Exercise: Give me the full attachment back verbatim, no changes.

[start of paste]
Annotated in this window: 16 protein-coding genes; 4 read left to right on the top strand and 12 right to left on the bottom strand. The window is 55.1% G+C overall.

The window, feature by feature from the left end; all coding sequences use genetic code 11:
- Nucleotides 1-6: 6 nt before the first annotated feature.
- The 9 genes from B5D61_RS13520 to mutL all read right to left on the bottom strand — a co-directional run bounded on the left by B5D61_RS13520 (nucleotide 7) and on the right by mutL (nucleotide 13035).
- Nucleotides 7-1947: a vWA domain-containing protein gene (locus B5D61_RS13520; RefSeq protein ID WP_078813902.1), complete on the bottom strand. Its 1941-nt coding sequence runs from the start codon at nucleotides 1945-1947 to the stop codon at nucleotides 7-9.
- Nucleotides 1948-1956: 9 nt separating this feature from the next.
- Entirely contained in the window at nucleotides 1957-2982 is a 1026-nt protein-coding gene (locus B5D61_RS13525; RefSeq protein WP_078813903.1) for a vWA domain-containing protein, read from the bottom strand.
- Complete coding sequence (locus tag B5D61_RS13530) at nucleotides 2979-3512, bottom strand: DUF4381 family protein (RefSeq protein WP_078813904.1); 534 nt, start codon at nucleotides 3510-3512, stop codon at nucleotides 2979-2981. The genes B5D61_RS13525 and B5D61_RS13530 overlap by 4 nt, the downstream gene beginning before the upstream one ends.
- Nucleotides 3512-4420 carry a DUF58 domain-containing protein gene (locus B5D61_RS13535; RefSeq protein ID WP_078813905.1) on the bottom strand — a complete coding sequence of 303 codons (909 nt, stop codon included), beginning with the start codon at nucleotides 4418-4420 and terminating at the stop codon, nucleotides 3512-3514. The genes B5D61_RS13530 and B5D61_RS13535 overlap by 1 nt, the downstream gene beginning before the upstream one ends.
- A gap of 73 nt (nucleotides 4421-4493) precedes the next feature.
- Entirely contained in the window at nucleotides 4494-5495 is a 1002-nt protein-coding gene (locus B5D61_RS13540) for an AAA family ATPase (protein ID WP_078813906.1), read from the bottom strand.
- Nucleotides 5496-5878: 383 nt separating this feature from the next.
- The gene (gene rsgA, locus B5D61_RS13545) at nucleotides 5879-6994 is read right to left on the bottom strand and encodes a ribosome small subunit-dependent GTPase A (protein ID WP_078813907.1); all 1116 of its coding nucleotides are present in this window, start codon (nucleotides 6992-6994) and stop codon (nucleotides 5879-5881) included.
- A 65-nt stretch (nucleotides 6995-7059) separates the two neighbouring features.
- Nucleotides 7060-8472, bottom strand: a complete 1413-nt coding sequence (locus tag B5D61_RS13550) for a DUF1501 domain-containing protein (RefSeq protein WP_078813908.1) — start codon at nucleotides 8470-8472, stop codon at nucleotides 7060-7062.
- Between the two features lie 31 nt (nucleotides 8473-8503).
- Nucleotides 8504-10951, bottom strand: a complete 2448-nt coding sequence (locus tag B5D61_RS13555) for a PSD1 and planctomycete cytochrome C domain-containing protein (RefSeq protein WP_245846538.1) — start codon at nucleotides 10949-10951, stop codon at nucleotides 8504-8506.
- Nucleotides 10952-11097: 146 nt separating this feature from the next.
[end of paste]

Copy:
Annotated in this window: 16 protein-coding genes; 4 read left to right on the top strand and 12 right to left on the bottom strand. The window is 55.1% G+C overall.

The window, feature by feature from the left end; all coding sequences use genetic code 11:
- Nucleotides 1-6: 6 nt before the first annotated feature.
- The 9 genes from B5D61_RS13520 to mutL all read right to left on the bottom strand — a co-directional run bounded on the left by B5D61_RS13520 (nucleotide 7) and on the right by mutL (nucleotide 13035).
- Nucleotides 7-1947: a vWA domain-containing protein gene (locus B5D61_RS13520; RefSeq protein ID WP_078813902.1), complete on the bottom strand. Its 1941-nt coding sequence runs from the start codon at nucleotides 1945-1947 to the stop codon at nucleotides 7-9.
- Nucleotides 1948-1956: 9 nt separating this feature from the next.
- Entirely contained in the window at nucleotides 1957-2982 is a 1026-nt protein-coding gene (locus B5D61_RS13525; RefSeq protein WP_078813903.1) for a vWA domain-containing protein, read from the bottom strand.
- Complete coding sequence (locus tag B5D61_RS13530) at nucleotides 2979-3512, bottom strand: DUF4381 family protein (RefSeq protein WP_078813904.1); 534 nt, start codon at nucleotides 3510-3512, stop codon at nucleotides 2979-2981. The genes B5D61_RS13525 and B5D61_RS13530 overlap by 4 nt, the downstream gene beginning before the upstream one ends.
- Nucleotides 3512-4420 carry a DUF58 domain-containing protein gene (locus B5D61_RS13535; RefSeq protein ID WP_078813905.1) on the bottom strand — a complete coding sequence of 303 codons (909 nt, stop codon included), beginning with the start codon at nucleotides 4418-4420 and terminating at the stop codon, nucleotides 3512-3514. The genes B5D61_RS13530 and B5D61_RS13535 overlap by 1 nt, the downstream gene beginning before the upstream one ends.
- A gap of 73 nt (nucleotides 4421-4493) precedes the next feature.
- Entirely contained in the window at nucleotides 4494-5495 is a 1002-nt protein-coding gene (locus B5D61_RS13540) for an AAA family ATPase (protein ID WP_078813906.1), read from the bottom strand.
- Nucleotides 5496-5878: 383 nt separating this feature from the next.
- The gene (gene rsgA, locus B5D61_RS13545) at nucleotides 5879-6994 is read right to left on the bottom strand and encodes a ribosome small subunit-dependent GTPase A (protein ID WP_078813907.1); all 1116 of its coding nucleotides are present in this window, start codon (nucleotides 6992-6994) and stop codon (nucleotides 5879-5881) included.
- A 65-nt stretch (nucleotides 6995-7059) separates the two neighbouring features.
- Nucleotides 7060-8472, bottom strand: a complete 1413-nt coding sequence (locus tag B5D61_RS13550) for a DUF1501 domain-containing protein (RefSeq protein WP_078813908.1) — start codon at nucleotides 8470-8472, stop codon at nucleotides 7060-7062.
- Between the two features lie 31 nt (nucleotides 8473-8503).
- Nucleotides 8504-10951, bottom strand: a complete 2448-nt coding sequence (locus tag B5D61_RS13555) for a PSD1 and planctomycete cytochrome C domain-containing protein (RefSeq protein WP_245846538.1) — start codon at nucleotides 10949-10951, stop codon at nucleotides 8504-8506.
- Nucleotides 10952-11097: 146 nt separating this feature from the next.